JOURNAL ARTICLE

Partial anomalous pulmonary venous connection to the superior vena cava

R A Gustafson, H E Warden, G F Murray
Annals of Thoracic Surgery 1995, 60 (6 Suppl): S614-7
8604948

BACKGROUND: Correction of partial anomalous pulmonary venous connection to the superior vena cava (SVC) is often complicated by sinus node dysfunction and occasional pacemaker insertion.

METHODS: Between 1964 and 1994 40 patients, ranging from 14 months to 52 years old, underwent an operative approach designed to minimize trauma to the sinus node and its blood supply. The SVC was transected and oversewn above the highest anomalous vein. The anomalous pulmonary veins were redirected across a sinus venosus atrial septal defect (33 patients) or a surgically created atrial septal defect (7 patients) into the left atrium. The atrial septal defect rim was coapted to the intracardiac SVC orifice in 23 patients. An intracardiac baffle was used in 17 patients. The cephalad SVC stump was anastomosed to the right atrial appendage. The origin of the pulmonary veins draining into the SVC was right upper lobe (all patients), right middle lobe (33 patients), and the entire right lung (9 patients).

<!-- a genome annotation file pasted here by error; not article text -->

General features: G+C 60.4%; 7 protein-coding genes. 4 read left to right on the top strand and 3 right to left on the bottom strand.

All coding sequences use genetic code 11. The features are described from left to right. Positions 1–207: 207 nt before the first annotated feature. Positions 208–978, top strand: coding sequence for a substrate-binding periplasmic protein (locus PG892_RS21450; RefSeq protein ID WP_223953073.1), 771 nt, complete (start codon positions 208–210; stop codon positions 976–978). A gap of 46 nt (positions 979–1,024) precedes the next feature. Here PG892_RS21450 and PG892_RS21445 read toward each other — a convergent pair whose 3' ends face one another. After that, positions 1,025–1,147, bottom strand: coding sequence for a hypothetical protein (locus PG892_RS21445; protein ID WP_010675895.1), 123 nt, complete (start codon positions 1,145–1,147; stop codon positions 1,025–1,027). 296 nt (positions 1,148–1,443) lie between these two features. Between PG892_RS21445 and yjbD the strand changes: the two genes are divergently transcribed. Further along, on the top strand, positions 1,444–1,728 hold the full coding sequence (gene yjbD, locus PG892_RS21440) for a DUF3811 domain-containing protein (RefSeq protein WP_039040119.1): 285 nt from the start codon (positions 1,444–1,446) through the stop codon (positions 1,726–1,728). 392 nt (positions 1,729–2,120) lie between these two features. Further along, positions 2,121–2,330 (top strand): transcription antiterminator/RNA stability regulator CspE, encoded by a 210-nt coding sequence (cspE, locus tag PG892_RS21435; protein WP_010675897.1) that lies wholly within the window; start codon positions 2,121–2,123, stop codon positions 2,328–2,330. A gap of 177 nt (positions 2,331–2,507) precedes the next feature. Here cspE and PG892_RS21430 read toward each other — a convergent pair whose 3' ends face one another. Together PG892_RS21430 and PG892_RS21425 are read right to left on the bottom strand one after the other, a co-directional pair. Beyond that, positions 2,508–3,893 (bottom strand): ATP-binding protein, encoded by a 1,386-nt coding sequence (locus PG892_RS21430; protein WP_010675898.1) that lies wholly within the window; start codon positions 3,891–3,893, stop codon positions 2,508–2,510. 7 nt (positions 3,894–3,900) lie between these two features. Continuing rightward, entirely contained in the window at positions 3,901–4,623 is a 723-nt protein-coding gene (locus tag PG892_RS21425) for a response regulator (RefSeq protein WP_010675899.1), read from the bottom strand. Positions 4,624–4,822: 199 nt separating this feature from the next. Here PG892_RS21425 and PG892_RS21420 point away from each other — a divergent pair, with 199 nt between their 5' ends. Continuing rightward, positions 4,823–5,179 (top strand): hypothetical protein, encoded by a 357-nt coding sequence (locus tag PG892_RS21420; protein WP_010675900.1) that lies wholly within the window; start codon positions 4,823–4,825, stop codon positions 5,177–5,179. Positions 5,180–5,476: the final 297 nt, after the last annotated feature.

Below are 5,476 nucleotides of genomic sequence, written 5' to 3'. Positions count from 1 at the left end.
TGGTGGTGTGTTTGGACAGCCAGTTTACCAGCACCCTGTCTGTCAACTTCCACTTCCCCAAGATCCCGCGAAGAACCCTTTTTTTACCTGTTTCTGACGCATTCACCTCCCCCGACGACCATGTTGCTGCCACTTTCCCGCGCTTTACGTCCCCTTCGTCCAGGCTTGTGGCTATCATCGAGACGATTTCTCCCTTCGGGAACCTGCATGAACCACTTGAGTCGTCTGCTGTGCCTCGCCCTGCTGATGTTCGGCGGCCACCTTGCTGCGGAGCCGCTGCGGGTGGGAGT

RESULTS: One 31-year-old woman died of severe pulmonary hypertension. An early technical error resulted in one symptomatic SVC obstruction. All patients remained well over follow-up (6 months to 30 years), without residual intracardiac defects. Sick sinus syndrome developed late in only 1 patient (2.5%). No patient has required a pacemaker.

CONCLUSIONS: The very low incidence of late arrhythmias with cavoatrial reconstruction is most encouraging.

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